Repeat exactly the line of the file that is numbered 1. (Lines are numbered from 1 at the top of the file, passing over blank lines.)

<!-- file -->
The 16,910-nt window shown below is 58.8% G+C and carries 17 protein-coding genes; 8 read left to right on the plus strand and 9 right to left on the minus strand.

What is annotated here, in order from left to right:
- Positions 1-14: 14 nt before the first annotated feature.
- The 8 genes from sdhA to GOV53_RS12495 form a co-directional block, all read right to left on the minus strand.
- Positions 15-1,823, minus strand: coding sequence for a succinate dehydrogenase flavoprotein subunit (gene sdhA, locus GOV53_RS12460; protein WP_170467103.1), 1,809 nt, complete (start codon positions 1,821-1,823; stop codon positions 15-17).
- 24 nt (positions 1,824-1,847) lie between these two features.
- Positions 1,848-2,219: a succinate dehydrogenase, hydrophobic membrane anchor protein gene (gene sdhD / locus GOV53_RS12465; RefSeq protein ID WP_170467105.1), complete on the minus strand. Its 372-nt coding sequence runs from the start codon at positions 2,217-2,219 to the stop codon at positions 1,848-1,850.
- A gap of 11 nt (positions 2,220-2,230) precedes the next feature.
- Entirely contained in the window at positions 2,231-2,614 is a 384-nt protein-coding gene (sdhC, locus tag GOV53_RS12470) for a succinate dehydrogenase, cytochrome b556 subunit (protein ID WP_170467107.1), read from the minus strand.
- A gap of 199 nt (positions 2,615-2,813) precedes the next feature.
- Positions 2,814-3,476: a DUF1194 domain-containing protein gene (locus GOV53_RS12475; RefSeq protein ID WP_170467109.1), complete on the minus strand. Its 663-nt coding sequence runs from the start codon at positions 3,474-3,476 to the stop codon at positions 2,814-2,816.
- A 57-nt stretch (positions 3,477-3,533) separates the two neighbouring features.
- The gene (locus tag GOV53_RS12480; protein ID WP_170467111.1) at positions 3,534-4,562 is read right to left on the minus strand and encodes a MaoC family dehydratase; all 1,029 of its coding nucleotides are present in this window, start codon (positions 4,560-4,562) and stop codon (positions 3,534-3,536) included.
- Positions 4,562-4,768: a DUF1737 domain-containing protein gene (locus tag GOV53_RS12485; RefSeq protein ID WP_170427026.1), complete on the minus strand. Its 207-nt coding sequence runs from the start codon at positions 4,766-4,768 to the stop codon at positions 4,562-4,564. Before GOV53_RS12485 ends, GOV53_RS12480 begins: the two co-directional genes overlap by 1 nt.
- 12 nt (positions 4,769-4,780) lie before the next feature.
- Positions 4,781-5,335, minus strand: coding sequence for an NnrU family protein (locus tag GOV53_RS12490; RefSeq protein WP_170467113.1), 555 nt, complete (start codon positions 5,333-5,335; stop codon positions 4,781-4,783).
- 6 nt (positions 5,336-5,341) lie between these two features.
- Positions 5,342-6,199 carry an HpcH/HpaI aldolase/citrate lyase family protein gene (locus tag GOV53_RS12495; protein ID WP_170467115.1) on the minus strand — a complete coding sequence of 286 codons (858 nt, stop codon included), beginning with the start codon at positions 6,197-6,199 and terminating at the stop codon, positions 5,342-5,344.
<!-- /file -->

The 16,910-nt window shown below is 58.8% G+C and carries 17 protein-coding genes; 8 read left to right on the plus strand and 9 right to left on the minus strand.